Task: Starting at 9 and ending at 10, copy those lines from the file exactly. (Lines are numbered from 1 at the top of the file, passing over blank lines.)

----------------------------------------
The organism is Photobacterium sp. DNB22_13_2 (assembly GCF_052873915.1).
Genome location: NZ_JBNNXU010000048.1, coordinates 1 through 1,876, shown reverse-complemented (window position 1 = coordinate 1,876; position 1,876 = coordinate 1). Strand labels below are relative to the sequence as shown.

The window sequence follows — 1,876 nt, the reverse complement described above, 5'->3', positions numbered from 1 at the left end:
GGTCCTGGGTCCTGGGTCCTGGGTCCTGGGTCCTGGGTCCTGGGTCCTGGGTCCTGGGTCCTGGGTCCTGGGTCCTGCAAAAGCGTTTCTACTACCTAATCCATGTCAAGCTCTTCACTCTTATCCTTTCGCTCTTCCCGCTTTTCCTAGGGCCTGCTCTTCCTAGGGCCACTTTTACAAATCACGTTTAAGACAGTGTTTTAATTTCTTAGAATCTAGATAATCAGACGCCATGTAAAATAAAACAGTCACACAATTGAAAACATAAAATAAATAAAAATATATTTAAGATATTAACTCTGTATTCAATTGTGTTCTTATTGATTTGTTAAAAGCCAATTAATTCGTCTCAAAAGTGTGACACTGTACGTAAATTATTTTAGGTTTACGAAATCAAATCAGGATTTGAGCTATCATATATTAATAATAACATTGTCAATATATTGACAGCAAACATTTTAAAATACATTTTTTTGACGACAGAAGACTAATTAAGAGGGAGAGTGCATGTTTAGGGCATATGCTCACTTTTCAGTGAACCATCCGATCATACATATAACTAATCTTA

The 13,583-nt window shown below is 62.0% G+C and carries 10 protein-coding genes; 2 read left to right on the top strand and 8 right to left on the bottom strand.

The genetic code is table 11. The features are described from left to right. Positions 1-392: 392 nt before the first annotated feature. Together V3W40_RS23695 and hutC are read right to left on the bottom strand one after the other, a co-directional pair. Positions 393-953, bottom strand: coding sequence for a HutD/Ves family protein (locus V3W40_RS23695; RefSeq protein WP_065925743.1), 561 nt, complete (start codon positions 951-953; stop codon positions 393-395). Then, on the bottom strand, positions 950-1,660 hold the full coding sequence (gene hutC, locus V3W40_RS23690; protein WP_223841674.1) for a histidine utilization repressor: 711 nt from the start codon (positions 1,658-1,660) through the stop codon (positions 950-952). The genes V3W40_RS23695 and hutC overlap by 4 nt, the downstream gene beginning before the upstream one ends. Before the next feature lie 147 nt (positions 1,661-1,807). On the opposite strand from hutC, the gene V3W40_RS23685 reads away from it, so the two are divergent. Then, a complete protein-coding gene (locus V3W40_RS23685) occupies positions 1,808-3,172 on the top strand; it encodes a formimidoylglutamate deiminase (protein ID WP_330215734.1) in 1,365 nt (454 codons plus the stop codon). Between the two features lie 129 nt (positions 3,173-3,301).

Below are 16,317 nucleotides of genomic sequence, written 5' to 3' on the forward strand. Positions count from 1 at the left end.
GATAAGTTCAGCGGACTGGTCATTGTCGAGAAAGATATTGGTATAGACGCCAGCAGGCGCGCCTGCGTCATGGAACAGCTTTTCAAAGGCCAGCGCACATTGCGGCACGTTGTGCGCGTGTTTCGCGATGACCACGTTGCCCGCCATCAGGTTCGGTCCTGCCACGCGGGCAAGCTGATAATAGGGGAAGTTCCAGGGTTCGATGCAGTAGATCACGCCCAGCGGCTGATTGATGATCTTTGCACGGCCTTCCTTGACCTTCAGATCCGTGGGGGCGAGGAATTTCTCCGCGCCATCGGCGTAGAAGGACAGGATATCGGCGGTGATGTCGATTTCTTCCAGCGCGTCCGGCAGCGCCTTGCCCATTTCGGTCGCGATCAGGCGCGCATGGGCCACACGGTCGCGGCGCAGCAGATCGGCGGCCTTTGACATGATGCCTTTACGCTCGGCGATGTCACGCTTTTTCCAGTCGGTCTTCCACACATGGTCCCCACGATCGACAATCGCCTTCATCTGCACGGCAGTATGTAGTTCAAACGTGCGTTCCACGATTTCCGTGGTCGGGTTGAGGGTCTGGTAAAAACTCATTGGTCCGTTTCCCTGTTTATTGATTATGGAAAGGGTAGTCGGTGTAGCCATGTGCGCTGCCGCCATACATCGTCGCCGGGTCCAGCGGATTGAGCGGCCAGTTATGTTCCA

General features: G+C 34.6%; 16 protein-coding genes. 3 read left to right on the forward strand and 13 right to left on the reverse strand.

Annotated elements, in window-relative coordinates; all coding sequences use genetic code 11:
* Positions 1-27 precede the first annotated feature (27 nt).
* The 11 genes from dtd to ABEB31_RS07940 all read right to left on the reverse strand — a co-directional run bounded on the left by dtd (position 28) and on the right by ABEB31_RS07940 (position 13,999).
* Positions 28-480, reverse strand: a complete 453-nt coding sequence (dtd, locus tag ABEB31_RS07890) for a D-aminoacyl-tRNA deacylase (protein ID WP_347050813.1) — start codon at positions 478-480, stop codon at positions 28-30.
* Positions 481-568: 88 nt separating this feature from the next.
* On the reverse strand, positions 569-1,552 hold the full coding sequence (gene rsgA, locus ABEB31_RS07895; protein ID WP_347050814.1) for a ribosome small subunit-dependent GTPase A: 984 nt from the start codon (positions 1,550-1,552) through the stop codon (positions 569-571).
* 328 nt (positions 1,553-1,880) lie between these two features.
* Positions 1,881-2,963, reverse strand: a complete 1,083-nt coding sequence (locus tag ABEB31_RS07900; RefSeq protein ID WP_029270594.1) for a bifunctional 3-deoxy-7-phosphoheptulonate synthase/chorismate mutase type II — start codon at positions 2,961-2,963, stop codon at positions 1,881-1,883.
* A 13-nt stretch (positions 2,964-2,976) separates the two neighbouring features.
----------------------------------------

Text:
General features: G+C 34.6%; 16 protein-coding genes. 3 read left to right on the forward strand and 13 right to left on the reverse strand.

Annotated elements, in window-relative coordinates; all coding sequences use genetic code 11: